President Bush said Tuesday that Americans will now be able to "Google their tax dollars," as he signed a law to create an online database for tracking about $1 trillion in government spending on grants and contracts.
The law is aimed at preventing wasteful spending by opening the federal budget to greater scrutiny. The information is already available, but the Web site would make it easier for those who aren't experts on the process to see how taxpayer dollars are being spent.
"Information on earmarks will no longer be hidden deep in the pages of a federal budget bill, but just a few clicks away," Mr. Bush said in a signing ceremony. "This legislation will give the American people a new tool to hold their government accountable for spending decisions. When those decisions are made in broad daylight, they will be wiser and they will be more restrained."
Mr. Bush signed the bill in the Old Executive Office Building next to the White House, sitting before lawmakers and Internet bloggers who helped get it through Congress.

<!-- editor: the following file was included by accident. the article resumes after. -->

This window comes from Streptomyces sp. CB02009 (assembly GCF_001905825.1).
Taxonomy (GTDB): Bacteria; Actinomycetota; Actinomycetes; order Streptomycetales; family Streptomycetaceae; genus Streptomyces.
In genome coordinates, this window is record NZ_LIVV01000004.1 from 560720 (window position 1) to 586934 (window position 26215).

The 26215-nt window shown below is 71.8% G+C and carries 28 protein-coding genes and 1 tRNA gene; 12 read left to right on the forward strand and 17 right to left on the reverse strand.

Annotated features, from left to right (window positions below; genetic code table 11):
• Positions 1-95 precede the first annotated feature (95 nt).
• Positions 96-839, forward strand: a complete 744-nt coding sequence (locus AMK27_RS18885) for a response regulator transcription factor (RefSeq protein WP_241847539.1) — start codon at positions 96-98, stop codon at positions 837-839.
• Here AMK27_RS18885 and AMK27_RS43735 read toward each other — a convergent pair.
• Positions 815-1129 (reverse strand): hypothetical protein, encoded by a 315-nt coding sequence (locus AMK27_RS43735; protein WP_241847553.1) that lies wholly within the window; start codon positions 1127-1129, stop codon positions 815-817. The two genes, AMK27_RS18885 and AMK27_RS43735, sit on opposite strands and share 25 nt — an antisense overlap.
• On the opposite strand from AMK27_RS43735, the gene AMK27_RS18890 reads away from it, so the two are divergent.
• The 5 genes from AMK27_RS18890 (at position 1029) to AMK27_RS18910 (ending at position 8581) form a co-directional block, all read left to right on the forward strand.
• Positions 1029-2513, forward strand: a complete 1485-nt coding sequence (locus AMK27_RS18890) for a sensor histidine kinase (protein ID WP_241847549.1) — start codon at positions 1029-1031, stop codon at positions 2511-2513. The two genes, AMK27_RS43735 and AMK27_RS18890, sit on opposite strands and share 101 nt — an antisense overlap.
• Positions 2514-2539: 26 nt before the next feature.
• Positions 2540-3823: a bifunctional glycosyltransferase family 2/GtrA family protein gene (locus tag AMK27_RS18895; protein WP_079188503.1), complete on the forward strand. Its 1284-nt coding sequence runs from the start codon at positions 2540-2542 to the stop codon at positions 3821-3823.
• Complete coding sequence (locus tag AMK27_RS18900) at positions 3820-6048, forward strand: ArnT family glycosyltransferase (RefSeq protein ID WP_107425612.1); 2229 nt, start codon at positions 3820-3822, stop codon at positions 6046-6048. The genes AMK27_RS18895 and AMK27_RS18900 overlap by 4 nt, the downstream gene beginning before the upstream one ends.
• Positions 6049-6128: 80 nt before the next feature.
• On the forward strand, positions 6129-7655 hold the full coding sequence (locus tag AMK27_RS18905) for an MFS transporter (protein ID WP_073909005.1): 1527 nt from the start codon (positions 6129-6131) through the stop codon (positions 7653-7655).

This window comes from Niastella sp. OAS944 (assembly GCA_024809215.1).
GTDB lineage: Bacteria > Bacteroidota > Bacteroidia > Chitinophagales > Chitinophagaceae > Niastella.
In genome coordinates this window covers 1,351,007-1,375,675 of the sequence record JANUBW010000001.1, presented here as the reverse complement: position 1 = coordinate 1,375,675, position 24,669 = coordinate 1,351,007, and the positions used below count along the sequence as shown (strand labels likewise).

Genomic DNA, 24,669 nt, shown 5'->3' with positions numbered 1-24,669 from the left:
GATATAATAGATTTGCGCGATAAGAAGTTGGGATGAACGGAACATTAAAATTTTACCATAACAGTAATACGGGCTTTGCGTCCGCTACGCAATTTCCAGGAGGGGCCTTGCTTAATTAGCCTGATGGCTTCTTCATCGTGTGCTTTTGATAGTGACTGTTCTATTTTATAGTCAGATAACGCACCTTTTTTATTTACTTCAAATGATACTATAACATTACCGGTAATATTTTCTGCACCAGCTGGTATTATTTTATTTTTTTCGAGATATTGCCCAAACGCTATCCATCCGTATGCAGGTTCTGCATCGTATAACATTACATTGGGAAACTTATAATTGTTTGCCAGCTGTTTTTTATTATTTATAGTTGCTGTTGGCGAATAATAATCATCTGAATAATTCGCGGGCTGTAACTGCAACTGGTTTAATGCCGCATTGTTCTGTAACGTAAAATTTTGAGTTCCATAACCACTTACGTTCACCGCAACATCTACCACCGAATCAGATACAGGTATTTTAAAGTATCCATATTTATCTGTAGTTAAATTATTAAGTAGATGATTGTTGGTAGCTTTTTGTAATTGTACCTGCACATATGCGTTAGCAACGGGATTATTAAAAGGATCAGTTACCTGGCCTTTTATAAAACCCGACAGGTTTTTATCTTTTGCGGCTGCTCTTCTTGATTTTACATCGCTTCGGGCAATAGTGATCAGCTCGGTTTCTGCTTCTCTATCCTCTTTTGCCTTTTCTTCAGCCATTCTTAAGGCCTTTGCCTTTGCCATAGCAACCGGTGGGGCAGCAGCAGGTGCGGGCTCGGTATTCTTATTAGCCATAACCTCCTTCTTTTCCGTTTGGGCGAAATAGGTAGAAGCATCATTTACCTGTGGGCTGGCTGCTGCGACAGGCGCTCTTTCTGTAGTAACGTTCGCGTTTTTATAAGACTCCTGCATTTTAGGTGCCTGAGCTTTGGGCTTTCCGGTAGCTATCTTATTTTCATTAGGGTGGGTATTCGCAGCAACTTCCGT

Senate leaders had tried to pass the bill in early August but Rep. Ted Stevens, R-Alaska, and Sen. Robert Byrd, D-W.Va., blocked passage by lodging secret "holds" on the bill. The bloggers tracked down those responsible for the delay and the senators let the bill advance under the pressure.
The law calls for the Web site to go online by Jan. 1, 2008. It will list federal grants and contracts greater than $25,000, except for those classified for national security reasons.
"The Web site will allow our citizens to go online, type in the name of any company, association, or state or locality and find out exactly what grants and contracts they've been awarded," Mr. Bush said. "By allowing Americans to Google their tax dollars, this new law will help taxpayers demand greater fiscal discipline."
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